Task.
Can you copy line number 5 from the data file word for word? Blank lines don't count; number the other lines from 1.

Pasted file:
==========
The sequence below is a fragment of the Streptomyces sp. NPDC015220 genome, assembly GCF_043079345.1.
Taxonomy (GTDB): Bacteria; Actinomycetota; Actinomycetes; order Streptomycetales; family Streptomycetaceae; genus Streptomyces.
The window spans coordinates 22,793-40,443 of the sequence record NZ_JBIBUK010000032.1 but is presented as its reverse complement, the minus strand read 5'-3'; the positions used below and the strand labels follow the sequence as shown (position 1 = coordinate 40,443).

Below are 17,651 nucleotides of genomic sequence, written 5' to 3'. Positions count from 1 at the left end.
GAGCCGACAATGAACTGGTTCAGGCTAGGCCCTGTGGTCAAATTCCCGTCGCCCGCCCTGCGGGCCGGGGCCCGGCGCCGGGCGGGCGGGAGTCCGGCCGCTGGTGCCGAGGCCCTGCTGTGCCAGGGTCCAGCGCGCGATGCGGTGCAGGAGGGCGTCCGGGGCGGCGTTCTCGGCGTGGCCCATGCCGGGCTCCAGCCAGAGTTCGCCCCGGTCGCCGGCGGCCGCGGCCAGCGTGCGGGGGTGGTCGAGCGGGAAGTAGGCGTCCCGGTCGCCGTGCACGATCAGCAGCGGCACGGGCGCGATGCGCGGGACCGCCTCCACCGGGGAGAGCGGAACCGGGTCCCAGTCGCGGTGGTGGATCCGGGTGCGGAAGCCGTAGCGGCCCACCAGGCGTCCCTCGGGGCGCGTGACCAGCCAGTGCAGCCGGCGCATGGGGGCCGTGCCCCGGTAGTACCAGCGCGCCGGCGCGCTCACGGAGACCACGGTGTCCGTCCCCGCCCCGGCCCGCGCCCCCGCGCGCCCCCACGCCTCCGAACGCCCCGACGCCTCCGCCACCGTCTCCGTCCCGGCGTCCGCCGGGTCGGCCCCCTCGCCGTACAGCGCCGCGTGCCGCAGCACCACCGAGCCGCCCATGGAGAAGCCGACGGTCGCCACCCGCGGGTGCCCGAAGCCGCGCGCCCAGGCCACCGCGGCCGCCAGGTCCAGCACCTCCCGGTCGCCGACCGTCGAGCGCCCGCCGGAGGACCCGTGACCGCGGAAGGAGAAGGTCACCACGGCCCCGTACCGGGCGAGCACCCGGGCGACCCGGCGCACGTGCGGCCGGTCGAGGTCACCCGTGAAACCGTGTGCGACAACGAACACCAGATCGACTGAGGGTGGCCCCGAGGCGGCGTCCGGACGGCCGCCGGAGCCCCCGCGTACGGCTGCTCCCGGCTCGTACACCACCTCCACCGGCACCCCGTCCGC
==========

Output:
GAGCCGACAATGAACTGGTTCAGGCTAGGCCCTGTGGTCAAATTCCCGTCGCCCGCCCTGCGGGCCGGGGCCCGGCGCCGGGCGGGCGGGAGTCCGGCCGCTGGTGCCGAGGCCCTGCTGTGCCAGGGTCCAGCGCGCGATGCGGTGCAGGAGGGCGTCCGGGGCGGCGTTCTCGGCGTGGCCCATGCCGGGCTCCAGCCAGAGTTCGCCCCGGTCGCCGGCGGCCGCGGCCAGCGTGCGGGGGTGGTCGAGCGGGAAGTAGGCGTCCCGGTCGCCGTGCACGATCAGCAGCGGCACGGGCGCGATGCGCGGGACCGCCTCCACCGGGGAGAGCGGAACCGGGTCCCAGTCGCGGTGGTGGATCCGGGTGCGGAAGCCGTAGCGGCCCACCAGGCGTCCCTCGGGGCGCGTGACCAGCCAGTGCAGCCGGCGCATGGGGGCCGTGCCCCGGTAGTACCAGCGCGCCGGCGCGCTCACGGAGACCACGGTGTCCGTCCCCGCCCCGGCCCGCGCCCCCGCGCGCCCCCACGCCTCCGAACGCCCCGACGCCTCCGCCACCGTCTCCGTCCCGGCGTCCGCCGGGTCGGCCCCCTCGCCGTACAGCGCCGCGTGCCGCAGCACCACCGAGCCGCCCATGGAGAAGCCGACGGTCGCCACCCGCGGGTGCCCGAAGCCGCGCGCCCAGGCCACCGCGGCCGCCAGGTCCAGCACCTCCCGGTCGCCGACCGTCGAGCGCCCGCCGGAGGACCCGTGACCGCGGAAGGAGAAGGTCACCACGGCCCCGTACCGGGCGAGCACCCGGGCGACCCGGCGCACGTGCGGCCGGTCGAGGTCACCCGTGAAACCGTGTGCGACAACGAACACCAGATCGACTGAGGGTGGCCCCGAGGCGGCGTCCGGACGGCCGCCGGAGCCCCCGCGTACGGCTGCTCCCGGCTCGTACACCACCTCCACCGGCACCCCGTCCGC